July 21, 2017

No evidence yet to prove items stolen at AIA – Official

‘It is difficult for screeners to remove any items from luggage’

There is not yet any evidence to prove that items are being stolen from passengers’ checked luggage when they are searched by security personnel at the Argyle International Airport (AIA).

This was the consensus given by a group of airport officials on Wednesday, during an interview on NBC radio, to address the growing number of allegations of theft in the past weeks.

In an article published in SEARCHLIGHT on June 30, Vincentians complained of missing items, subsequent to having a search done on their checked luggage. These items included chocolate, perfume, wine, bottles of rum, vodka and an iPad.

“Even though I do empathize with the customers and their concerns and we do carry out our investigations, I will say, to date, we have not confirmed any of those allegations beyond the prohibited items being removed,” Hadley Bourne, chief executive officer, said during Wednesday’s radio programme.

Bourne revealed that calls have been made to AIA this week to notify that items passengers initially thought were stolen were found in their luggage.

But he says that investigations will continue into the matter.

“If we were the Robin Hoods of aviation, as persons alluded to, I think when you are under scrutiny, you would tend to lay back and let things die down, rather than increase,” Bourne said in relation to the increased number of allegations.

However, the CEO acknowledged the concerns of passengers that their luggage is compromised once AIA cuts the locks on checked bags to facilitate the removal of prohibited items.

Head of security Keith Miller explained that once security goes into passengers’ bags to carry out checks, tie strap bands are used to secure them afterward.

He, too, acknowledged the concerns of how secure that method is, but implored passengers to have trust and confidence in the security infrastructure and personnel at the international airport.

“It is up to date; it is modern and so far it is relatively accurate,” he said.

The head of security noted that persons who screen and search luggage at the airport are not allowed to take their work bag or any other bag into the baggage holding area. He added that search tables are placed strategically, so that cameras have the best vantage point to monitor the operations.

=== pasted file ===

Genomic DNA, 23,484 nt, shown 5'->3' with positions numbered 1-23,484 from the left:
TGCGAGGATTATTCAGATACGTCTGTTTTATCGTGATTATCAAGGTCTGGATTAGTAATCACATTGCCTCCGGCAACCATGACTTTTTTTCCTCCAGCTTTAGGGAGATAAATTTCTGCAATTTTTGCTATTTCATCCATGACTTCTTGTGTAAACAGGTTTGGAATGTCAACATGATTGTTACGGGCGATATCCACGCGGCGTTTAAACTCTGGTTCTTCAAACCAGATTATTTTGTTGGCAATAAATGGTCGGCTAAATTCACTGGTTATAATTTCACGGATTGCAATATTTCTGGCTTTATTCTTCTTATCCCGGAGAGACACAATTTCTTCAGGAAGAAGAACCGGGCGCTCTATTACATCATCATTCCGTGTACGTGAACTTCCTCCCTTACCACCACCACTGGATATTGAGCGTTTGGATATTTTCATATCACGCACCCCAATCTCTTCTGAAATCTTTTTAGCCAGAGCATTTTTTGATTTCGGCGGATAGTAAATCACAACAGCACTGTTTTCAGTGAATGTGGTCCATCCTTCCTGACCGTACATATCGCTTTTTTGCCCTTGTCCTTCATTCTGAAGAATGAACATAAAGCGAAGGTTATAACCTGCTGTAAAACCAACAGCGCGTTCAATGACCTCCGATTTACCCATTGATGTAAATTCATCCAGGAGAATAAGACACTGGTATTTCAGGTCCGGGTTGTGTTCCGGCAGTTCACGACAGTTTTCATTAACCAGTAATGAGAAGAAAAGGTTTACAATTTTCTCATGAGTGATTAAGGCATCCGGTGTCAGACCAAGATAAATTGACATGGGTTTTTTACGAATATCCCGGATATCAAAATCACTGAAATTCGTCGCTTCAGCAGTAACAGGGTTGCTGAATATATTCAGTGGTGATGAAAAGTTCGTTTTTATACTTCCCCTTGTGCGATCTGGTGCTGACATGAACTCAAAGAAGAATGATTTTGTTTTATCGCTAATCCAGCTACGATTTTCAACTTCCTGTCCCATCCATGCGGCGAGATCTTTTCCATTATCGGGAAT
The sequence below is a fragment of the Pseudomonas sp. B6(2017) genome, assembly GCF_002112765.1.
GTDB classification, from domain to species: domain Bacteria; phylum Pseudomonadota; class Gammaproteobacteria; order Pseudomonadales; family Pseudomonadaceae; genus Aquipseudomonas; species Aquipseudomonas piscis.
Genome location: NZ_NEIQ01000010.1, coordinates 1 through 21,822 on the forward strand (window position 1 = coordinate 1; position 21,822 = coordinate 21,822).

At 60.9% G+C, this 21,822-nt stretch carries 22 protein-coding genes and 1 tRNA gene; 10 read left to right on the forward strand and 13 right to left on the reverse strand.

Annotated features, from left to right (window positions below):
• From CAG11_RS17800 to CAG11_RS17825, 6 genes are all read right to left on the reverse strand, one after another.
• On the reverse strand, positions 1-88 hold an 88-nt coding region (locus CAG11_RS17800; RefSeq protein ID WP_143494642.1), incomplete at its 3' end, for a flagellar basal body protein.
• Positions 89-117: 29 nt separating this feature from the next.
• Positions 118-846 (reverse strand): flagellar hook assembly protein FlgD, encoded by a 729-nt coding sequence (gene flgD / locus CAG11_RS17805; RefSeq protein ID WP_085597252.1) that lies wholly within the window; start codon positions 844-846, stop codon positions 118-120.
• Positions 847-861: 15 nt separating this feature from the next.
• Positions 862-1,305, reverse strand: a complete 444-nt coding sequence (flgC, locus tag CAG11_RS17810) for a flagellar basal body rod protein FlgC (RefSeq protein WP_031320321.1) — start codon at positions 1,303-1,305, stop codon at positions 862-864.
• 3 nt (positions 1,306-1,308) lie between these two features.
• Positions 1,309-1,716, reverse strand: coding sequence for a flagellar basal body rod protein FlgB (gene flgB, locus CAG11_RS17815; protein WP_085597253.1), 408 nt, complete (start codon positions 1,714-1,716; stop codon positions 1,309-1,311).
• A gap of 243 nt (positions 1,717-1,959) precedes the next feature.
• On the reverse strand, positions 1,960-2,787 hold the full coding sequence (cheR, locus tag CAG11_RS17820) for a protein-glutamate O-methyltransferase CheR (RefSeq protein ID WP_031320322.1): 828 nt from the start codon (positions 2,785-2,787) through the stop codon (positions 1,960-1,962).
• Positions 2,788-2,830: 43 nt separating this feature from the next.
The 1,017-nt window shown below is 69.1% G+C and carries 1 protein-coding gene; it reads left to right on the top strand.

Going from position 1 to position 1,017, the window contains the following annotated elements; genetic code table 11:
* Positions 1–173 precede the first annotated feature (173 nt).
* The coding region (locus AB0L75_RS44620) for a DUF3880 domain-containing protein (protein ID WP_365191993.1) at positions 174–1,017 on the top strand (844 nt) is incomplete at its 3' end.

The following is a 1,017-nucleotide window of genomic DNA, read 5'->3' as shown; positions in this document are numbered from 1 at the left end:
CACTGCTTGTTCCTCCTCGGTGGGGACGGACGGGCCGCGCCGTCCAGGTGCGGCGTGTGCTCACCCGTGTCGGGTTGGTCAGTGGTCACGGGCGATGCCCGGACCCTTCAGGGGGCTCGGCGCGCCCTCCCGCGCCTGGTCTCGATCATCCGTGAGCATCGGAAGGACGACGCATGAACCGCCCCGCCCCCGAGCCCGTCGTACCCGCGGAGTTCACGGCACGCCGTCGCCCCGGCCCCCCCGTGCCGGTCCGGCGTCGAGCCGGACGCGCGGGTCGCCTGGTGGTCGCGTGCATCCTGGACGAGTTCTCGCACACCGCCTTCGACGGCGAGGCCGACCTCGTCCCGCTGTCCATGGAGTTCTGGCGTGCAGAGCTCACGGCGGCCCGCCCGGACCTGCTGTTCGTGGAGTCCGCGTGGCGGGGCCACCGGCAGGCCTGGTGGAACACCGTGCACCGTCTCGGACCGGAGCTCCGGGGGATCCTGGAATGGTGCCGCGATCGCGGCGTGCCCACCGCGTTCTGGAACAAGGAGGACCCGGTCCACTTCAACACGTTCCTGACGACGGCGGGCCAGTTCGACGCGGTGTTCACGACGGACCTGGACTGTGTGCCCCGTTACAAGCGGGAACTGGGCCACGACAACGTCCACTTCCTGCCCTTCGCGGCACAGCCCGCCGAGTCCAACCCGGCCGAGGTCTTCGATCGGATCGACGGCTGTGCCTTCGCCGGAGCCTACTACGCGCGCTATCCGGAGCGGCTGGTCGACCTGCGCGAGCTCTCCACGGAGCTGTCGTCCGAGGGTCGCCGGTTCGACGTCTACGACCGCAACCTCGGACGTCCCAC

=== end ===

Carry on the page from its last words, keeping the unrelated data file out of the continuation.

He said that these conditions would make it difficult for screeners to remove any items from luggage and out of the screening room.

Winston Wright, manager of ground handling and cargo, explained that in terms of security, each airline has contracted the airport to operate on its behalf.

“When you check your bag with your airline, that bag becomes the property of the airline. Beforehand, as part of that contract to provide security service, the airline has given the airport permission to search said property without you being present because the airline, as your agent, already has someone present. The only exception to that is in a matter of national security,” Wright said.

According to the ground handling and cargo manager, if an

item needs to be removed from a passenger’s luggage that has already been checked, it will be cumbersome to reunite the passenger with the luggage before that check is carried out.

Furthermore, he stated that “we would end up with unimaginable delays which the airline would then blame on the airport infrastructure and then we’ll have a negative drawback.”

Wright also said that if a passenger encounters a problem with their luggage, the first point of contact should be with the airline.

In addition to complaints of stolen items, passengers have made complaints that their luggage has been searched by AIA authorities, but no form of notification was left in the bag.

But in Wednesday’s interview, it was stated that slips are left inside searched luggage to inform passengers that a search was carried out.(BK)